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Amherst streetscape to change when church project begins

One of the trees is already scheduled to be removed, and the second is likely to be affected by the construction work at the 121 North Pleasant St. site. The Public Shade Tree Committee plans to discuss the project Tuesday at 4 p.m. in the First Floor Meeting Room at Town Hall.

Committee Chairwoman Hope Crolius said she is worried about losing public shade trees in downtown that are not ill or posing hazards.

“There is no reason to not use human ingenuity to create a design that seeks to preserve a perfectly healthy pin oak tree,” Crolius said.

The project was examined and recommended by the Design Review Board this week, and previously has been reviewed by the Historical Commission.

The Unitarian church will be enlarged with a two-story addition onto the parking lot at the rear of the one-third acre lot. The addition will contain classrooms, office space and a social room, with a new entrance opening onto a renovated plaza adjacent to the 103 Shops building on North Pleasant Street. New trees will be planted on the plaza and benches will be installed.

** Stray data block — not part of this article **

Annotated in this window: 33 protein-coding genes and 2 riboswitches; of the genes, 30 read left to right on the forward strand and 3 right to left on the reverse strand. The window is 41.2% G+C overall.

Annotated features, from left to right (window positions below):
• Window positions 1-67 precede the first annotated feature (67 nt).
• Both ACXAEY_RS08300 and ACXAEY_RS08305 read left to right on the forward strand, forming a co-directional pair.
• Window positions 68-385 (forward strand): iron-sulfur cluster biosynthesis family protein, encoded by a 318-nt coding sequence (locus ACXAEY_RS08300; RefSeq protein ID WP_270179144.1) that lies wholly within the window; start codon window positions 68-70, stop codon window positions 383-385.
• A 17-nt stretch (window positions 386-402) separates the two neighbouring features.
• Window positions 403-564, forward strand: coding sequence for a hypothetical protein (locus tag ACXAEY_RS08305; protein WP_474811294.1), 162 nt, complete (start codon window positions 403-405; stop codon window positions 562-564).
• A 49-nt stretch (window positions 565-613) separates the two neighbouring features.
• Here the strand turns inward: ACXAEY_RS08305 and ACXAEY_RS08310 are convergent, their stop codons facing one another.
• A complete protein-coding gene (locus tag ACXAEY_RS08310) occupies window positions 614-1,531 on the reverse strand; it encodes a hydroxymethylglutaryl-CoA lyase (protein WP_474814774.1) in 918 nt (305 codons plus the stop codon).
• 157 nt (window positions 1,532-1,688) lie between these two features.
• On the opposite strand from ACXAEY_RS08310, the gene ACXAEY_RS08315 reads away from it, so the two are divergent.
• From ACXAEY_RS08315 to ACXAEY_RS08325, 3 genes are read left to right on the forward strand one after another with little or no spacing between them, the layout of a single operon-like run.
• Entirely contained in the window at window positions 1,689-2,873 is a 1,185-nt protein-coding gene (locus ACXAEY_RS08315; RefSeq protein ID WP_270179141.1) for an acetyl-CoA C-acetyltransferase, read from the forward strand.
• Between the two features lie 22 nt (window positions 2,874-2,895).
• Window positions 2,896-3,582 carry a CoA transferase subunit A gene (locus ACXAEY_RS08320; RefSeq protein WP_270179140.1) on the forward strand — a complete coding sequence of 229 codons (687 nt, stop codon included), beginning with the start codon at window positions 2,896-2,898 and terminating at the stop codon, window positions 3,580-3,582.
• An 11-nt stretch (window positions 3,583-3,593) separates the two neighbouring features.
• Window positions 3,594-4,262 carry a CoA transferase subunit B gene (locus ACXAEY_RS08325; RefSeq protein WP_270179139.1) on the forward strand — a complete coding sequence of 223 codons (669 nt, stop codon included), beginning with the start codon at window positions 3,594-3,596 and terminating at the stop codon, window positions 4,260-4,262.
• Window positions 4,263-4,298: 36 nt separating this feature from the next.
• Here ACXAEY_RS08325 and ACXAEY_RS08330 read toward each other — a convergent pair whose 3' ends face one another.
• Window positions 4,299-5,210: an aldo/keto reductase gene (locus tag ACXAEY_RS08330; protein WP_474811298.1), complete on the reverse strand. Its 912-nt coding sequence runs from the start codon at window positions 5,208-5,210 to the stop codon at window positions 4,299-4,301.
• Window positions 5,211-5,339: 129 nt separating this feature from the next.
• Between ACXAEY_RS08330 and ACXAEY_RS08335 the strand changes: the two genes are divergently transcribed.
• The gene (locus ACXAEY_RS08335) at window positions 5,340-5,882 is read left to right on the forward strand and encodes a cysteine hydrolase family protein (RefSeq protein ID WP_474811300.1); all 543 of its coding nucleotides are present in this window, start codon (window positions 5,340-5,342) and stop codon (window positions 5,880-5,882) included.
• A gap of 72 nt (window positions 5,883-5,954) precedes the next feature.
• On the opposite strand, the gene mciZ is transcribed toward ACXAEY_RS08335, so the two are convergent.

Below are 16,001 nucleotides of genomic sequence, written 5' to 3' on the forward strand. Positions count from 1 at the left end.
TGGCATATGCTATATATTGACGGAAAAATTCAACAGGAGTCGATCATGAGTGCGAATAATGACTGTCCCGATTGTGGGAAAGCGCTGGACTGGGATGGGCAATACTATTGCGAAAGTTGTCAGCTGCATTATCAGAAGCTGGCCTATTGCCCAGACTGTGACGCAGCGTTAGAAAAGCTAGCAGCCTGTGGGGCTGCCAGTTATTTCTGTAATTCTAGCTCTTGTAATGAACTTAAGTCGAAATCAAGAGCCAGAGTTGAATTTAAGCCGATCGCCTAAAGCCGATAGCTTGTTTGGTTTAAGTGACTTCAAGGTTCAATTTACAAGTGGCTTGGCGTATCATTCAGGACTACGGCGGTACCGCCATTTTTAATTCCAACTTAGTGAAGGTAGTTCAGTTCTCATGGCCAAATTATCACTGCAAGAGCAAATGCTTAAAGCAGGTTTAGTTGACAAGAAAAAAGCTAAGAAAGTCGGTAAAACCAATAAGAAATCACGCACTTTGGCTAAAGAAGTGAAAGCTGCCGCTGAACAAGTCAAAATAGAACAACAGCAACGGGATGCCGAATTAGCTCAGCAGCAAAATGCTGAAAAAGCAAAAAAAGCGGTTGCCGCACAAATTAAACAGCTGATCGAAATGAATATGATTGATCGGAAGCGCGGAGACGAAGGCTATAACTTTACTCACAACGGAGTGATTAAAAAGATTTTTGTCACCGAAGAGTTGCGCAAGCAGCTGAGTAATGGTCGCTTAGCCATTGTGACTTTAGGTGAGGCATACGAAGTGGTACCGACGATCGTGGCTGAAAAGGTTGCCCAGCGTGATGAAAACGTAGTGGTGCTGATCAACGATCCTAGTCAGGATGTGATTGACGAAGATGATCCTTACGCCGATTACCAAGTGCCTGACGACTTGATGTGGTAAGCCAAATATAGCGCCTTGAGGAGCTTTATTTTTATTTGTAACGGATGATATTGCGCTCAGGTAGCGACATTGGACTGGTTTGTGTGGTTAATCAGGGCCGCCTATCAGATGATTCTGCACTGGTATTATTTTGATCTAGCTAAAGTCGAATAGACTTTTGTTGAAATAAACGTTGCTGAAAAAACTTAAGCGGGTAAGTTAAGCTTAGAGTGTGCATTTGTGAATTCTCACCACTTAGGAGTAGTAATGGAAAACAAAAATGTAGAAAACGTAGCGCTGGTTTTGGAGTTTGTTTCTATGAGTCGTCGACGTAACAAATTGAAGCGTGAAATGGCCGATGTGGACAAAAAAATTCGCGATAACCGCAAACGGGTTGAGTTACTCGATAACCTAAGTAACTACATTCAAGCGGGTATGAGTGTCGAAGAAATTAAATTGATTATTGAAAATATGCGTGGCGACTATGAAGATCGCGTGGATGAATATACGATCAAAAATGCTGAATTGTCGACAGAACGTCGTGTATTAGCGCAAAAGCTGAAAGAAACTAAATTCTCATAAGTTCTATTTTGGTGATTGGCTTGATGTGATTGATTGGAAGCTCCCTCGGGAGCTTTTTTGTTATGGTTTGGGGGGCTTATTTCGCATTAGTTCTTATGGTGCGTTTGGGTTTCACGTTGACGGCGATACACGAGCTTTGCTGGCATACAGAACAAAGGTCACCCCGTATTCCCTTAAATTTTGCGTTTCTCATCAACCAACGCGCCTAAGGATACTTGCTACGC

Peter Wells, a consultant with the Berkshire Design Group, said four public shade trees on site will be removed, the others being two smaller locust trees.

“All in all, it’s an exciting project, a tight site, but the design fits contextually into the downtown Amherst scheme of things,” Wells said.

Michael Hanke, a member of the Design Review Board, said he is concerned about plans to remove the large pin oaks.

“The trees create an historic landscape that’s unparalleled in Amherst,” Hanke said.

Tree Warden Alan Snow said the tree closest to the entrance of the parking lot, exhibiting signs of poor health, is one of three large trees along Kellogg Avenue already scheduled to come down. But he said no one from the church has scheduled a tree hearing for the possible removal of the second pin oak.

Snow agreed that Kellogg offers one of the more unique streetscapes in downtown, along with Gaylord Street and Sunset Avenue, where large oaks also exist. “They’ve managed to survive a steady progression of development and new technology,” he said.

But when trees get this big in an urban environment, they can begin to fail, he said.

“It’s a beautiful street, but trees pose challenges when they get that large,” Snow said.

During the October 2011 snowstorm, a large tree fell and was uprooted in front of Ann Whalen Apartments, and last year two homes on Kellogg sustained damage when limbs and leaders fell from the trees.

Branches from pin oaks have come down onto the roof of the church, causing minimal damage. Their roots have also left the public sidewalk along Kellogg inaccessible for handicapped people.

The construction will have an impact on the 15-space parking lot the church has leased to the town. Only five of the spaces are expected to remain at the lot that is used primarily by patrons to nearby businesses, including Rao’s, Panda East and Captain Candy.

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